MarLIN (2003) states that, "Sargassum muticum is a large brown seaweed (with a frond often over 1m long), the stem has regularly alternating branches with flattened oval blades and spherical gas bladders. It is highly distinctive and olive-brown in colour." Arenas et al. (2002) report that, "The growth form of S. muticum is modular and approaches the structural complexity of terrestrial plants. A plant (genet) of S. muticum is attached to the substratum by a perennial holdfast that gives rise to a single stem. Every year, several apically extending main branches emerge from the stem and produce well-developed secondary branches, which in turn may give rise to higher-order branches."
    Similar Species
    Cystoseira spp., Halidrys siliquosa

    More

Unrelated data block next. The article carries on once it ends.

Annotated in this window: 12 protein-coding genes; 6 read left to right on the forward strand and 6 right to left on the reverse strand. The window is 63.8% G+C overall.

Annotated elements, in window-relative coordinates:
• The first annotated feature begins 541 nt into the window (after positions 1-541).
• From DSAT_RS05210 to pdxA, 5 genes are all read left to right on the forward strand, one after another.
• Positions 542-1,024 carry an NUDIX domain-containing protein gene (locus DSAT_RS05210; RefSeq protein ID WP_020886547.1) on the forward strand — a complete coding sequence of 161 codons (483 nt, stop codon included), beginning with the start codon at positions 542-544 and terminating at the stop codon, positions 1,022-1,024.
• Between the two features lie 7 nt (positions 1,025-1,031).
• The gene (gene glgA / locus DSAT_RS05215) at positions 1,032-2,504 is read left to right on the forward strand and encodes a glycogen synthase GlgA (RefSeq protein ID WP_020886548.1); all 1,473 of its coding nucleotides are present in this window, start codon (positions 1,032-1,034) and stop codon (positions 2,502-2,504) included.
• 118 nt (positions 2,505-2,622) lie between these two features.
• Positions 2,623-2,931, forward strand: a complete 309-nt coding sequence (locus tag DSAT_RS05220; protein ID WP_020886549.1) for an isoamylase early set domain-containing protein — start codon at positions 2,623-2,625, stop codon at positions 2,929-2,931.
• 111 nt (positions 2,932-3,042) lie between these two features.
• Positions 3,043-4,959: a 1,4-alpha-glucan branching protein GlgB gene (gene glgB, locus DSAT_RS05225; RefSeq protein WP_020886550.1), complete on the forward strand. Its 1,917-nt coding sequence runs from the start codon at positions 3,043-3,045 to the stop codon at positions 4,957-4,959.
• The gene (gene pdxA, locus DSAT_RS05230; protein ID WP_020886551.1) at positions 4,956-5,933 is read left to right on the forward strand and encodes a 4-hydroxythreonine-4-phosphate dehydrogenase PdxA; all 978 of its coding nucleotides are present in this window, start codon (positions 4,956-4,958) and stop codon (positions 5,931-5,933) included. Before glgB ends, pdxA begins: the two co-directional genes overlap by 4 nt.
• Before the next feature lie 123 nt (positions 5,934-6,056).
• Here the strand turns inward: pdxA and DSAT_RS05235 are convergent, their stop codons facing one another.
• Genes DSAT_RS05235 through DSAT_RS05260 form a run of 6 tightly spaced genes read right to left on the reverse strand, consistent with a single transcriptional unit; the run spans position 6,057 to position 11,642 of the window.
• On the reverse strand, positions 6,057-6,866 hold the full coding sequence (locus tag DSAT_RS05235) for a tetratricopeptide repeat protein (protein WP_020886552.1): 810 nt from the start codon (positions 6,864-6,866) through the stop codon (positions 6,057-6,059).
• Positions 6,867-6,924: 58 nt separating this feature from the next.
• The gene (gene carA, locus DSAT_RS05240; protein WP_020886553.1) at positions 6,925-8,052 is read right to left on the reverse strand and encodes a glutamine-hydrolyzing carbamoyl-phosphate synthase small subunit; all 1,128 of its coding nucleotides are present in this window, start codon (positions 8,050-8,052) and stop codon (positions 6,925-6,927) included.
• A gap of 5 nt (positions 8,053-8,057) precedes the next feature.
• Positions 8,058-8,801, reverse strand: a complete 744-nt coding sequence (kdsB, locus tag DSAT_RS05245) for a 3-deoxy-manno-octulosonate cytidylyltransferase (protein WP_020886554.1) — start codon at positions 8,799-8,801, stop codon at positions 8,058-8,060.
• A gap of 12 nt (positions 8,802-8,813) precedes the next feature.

Occurs in:
    coastland, estuarine habitats, marine habitats
    Habitat description
    Arenas et al. (2002) report that, "The species occupies mainly sheltered shores, where it often forms dense monospecific stands." Staehr et al. (2000) found that, "S. muticum prefers hard substrate to settle and develop, and Wernberg-Møller et al. (1998) showed that the abundance of S. muticum in Limfjorden was significantly related to substrate composed by stones with a diameter larger than ca 10cm, whereas smaller stones, gravel and sand were unsuitable substrate for grown specimens."
    General impacts